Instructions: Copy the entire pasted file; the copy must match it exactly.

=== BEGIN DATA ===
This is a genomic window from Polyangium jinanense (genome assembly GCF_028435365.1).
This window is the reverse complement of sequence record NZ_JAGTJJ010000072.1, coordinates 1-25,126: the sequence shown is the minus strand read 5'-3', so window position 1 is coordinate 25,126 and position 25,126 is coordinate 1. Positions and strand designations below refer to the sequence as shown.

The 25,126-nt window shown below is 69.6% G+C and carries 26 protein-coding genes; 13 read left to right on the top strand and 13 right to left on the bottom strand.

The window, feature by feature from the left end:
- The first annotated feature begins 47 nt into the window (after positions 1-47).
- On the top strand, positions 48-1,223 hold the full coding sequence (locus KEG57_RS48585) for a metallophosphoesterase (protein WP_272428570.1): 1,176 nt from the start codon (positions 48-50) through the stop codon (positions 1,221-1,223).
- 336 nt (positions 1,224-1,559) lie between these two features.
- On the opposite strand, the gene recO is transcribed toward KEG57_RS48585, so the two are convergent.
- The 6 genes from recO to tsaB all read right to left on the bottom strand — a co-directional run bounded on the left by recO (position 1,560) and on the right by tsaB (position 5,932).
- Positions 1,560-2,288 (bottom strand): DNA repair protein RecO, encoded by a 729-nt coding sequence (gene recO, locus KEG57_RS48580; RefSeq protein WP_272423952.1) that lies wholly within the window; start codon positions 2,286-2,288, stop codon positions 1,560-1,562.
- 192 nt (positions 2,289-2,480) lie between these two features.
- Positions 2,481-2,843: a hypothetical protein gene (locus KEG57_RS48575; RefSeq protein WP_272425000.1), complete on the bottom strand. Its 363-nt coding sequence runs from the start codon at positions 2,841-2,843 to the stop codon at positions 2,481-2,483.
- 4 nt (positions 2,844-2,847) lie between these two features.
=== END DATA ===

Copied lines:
This is a genomic window from Polyangium jinanense (genome assembly GCF_028435365.1).
This window is the reverse complement of sequence record NZ_JAGTJJ010000072.1, coordinates 1-25,126: the sequence shown is the minus strand read 5'-3', so window position 1 is coordinate 25,126 and position 25,126 is coordinate 1. Positions and strand designations below refer to the sequence as shown.

The 25,126-nt window shown below is 69.6% G+C and carries 26 protein-coding genes; 13 read left to right on the top strand and 13 right to left on the bottom strand.

The window, feature by feature from the left end:
- The first annotated feature begins 47 nt into the window (after positions 1-47).
- On the top strand, positions 48-1,223 hold the full coding sequence (locus KEG57_RS48585) for a metallophosphoesterase (protein WP_272428570.1): 1,176 nt from the start codon (positions 48-50) through the stop codon (positions 1,221-1,223).
- 336 nt (positions 1,224-1,559) lie between these two features.
- On the opposite strand, the gene recO is transcribed toward KEG57_RS48585, so the two are convergent.
- The 6 genes from recO to tsaB all read right to left on the bottom strand — a co-directional run bounded on the left by recO (position 1,560) and on the right by tsaB (position 5,932).
- Positions 1,560-2,288 (bottom strand): DNA repair protein RecO, encoded by a 729-nt coding sequence (gene recO, locus KEG57_RS48580; RefSeq protein WP_272423952.1) that lies wholly within the window; start codon positions 2,286-2,288, stop codon positions 1,560-1,562.
- 192 nt (positions 2,289-2,480) lie between these two features.
- Positions 2,481-2,843: a hypothetical protein gene (locus KEG57_RS48575; RefSeq protein WP_272425000.1), complete on the bottom strand. Its 363-nt coding sequence runs from the start codon at positions 2,841-2,843 to the stop codon at positions 2,481-2,483.
- 4 nt (positions 2,844-2,847) lie between these two features.